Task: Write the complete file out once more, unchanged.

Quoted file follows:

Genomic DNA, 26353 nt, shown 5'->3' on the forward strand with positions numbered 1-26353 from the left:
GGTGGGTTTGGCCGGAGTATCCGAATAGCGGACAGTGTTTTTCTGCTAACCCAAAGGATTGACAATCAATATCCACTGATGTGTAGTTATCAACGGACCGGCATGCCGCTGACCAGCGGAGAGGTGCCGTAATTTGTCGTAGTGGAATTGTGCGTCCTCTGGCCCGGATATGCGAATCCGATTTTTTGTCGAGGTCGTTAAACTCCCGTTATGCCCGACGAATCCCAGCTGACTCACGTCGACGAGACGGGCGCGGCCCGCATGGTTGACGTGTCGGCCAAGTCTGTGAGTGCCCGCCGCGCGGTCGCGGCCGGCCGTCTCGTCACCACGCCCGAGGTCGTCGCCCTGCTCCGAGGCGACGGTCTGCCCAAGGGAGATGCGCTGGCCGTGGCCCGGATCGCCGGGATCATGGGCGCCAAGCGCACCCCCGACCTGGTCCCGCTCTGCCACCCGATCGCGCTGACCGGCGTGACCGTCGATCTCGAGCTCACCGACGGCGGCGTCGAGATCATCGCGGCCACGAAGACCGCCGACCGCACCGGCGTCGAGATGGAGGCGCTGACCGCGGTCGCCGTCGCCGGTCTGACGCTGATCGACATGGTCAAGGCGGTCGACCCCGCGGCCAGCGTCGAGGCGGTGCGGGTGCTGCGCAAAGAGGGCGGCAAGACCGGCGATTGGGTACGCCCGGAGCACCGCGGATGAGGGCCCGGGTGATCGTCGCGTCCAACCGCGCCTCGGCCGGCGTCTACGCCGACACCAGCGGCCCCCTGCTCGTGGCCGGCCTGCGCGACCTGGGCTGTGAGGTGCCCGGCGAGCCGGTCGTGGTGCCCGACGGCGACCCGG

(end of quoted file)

Genomic DNA, 26353 nt, shown 5'->3' on the forward strand with positions numbered 1-26353 from the left:
GGTGGGTTTGGCCGGAGTATCCGAATAGCGGACAGTGTTTTTCTGCTAACCCAAAGGATTGACAATCAATATCCACTGATGTGTAGTTATCAACGGACCGGCATGCCGCTGACCAGCGGAGAGGTGCCGTAATTTGTCGTAGTGGAATTGTGCGTCCTCTGGCCCGGATATGCGAATCCGATTTTTTGTCGAGGTCGTTAAACTCCCGTTATGCCCGACGAATCCCAGCTGACTCACGTCGACGAGACGGGCGCGGCCCGCATGGTTGACGTGTCGGCCAAGTCTGTGAGTGCCCGCCGCGCGGTCGCGGCCGGCCGTCTCGTCACCACGCCCGAGGTCGTCGCCCTGCTCCGAGGCGACGGTCTGCCCAAGGGAGATGCGCTGGCCGTGGCCCGGATCGCCGGGATCATGGGCGCCAAGCGCACCCCCGACCTGGTCCCGCTCTGCCACCCGATCGCGCTGACCGGCGTGACCGTCGATCTCGAGCTCACCGACGGCGGCGTCGAGATCATCGCGGCCACGAAGACCGCCGACCGCACCGGCGTCGAGATGGAGGCGCTGACCGCGGTCGCCGTCGCCGGTCTGACGCTGATCGACATGGTCAAGGCGGTCGACCCCGCGGCCAGCGTCGAGGCGGTGCGGGTGCTGCGCAAAGAGGGCGGCAAGACCGGCGATTGGGTACGCCCGGAGCACCGCGGATGAGGGCCCGGGTGATCGTCGCGTCCAACCGCGCCTCGGCCGGCGTCTACGCCGACACCAGCGGCCCCCTGCTCGTGGCCGGCCTGCGCGACCTGGGCTGTGAGGTGCCCGGCGAGCCGGTCGTGGTGCCCGACGGCGACCCGG